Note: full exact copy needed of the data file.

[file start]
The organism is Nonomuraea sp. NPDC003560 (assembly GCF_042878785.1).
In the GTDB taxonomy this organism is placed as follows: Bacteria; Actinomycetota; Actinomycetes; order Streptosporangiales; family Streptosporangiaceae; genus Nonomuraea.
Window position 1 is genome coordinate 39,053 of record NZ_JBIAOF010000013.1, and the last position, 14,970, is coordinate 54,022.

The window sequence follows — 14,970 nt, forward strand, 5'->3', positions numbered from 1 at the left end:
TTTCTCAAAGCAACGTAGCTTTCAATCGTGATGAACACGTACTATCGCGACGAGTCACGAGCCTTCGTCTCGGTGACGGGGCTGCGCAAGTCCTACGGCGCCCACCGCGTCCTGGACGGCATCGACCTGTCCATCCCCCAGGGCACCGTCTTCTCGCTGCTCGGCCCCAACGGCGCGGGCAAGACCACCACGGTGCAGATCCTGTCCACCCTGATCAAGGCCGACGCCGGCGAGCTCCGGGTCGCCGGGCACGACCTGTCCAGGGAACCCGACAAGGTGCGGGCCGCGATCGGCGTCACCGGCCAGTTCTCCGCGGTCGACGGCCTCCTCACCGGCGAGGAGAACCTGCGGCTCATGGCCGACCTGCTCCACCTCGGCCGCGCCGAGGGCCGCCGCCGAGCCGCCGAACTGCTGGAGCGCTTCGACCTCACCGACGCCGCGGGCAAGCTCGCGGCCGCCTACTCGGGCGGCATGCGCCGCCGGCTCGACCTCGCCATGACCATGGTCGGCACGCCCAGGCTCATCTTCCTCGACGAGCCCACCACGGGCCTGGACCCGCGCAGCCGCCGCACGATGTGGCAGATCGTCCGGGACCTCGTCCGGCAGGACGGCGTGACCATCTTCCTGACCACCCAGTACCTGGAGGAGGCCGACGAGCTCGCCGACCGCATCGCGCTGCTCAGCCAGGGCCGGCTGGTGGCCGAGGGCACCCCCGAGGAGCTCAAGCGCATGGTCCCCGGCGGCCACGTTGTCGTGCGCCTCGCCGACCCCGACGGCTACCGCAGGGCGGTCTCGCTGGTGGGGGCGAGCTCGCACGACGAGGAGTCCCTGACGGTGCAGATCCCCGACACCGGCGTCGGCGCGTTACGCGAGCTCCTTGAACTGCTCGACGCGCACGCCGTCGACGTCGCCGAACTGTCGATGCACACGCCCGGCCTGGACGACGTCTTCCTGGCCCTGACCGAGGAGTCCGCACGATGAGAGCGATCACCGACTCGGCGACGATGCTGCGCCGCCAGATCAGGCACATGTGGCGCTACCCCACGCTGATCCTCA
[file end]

The organism is Nonomuraea sp. NPDC003560 (assembly GCF_042878785.1).
In the GTDB taxonomy this organism is placed as follows: Bacteria; Actinomycetota; Actinomycetes; order Streptosporangiales; family Streptosporangiaceae; genus Nonomuraea.
Window position 1 is genome coordinate 39,053 of record NZ_JBIAOF010000013.1, and the last position, 14,970, is coordinate 54,022.

The window sequence follows — 14,970 nt, forward strand, 5'->3', positions numbered from 1 at the left end:
TTTCTCAAAGCAACGTAGCTTTCAATCGTGATGAACACGTACTATCGCGACGAGTCACGAGCCTTCGTCTCGGTGACGGGGCTGCGCAAGTCCTACGGCGCCCACCGCGTCCTGGACGGCATCGACCTGTCCATCCCCCAGGGCACCGTCTTCTCGCTGCTCGGCCCCAACGGCGCGGGCAAGACCACCACGGTGCAGATCCTGTCCACCCTGATCAAGGCCGACGCCGGCGAGCTCCGGGTCGCCGGGCACGACCTGTCCAGGGAACCCGACAAGGTGCGGGCCGCGATCGGCGTCACCGGCCAGTTCTCCGCGGTCGACGGCCTCCTCACCGGCGAGGAGAACCTGCGGCTCATGGCCGACCTGCTCCACCTCGGCCGCGCCGAGGGCCGCCGCCGAGCCGCCGAACTGCTGGAGCGCTTCGACCTCACCGACGCCGCGGGCAAGCTCGCGGCCGCCTACTCGGGCGGCATGCGCCGCCGGCTCGACCTCGCCATGACCATGGTCGGCACGCCCAGGCTCATCTTCCTCGACGAGCCCACCACGGGCCTGGACCCGCGCAGCCGCCGCACGATGTGGCAGATCGTCCGGGACCTCGTCCGGCAGGACGGCGTGACCATCTTCCTGACCACCCAGTACCTGGAGGAGGCCGACGAGCTCGCCGACCGCATCGCGCTGCTCAGCCAGGGCCGGCTGGTGGCCGAGGGCACCCCCGAGGAGCTCAAGCGCATGGTCCCCGGCGGCCACGTTGTCGTGCGCCTCGCCGACCCCGACGGCTACCGCAGGGCGGTCTCGCTGGTGGGGGCGAGCTCGCACGACGAGGAGTCCCTGACGGTGCAGATCCCCGACACCGGCGTCGGCGCGTTACGCGAGCTCCTTGAACTGCTCGACGCGCACGCCGTCGACGTCGCCGAACTGTCGATGCACACGCCCGGCCTGGACGACGTCTTCCTGGCCCTGACCGAGGAGTCCGCACGATGAGAGCGATCACCGACTCGGCGACGATGCTGCGCCGCCAGATCAGGCACATGTGGCGCTACCCCACGCTGATCCTCA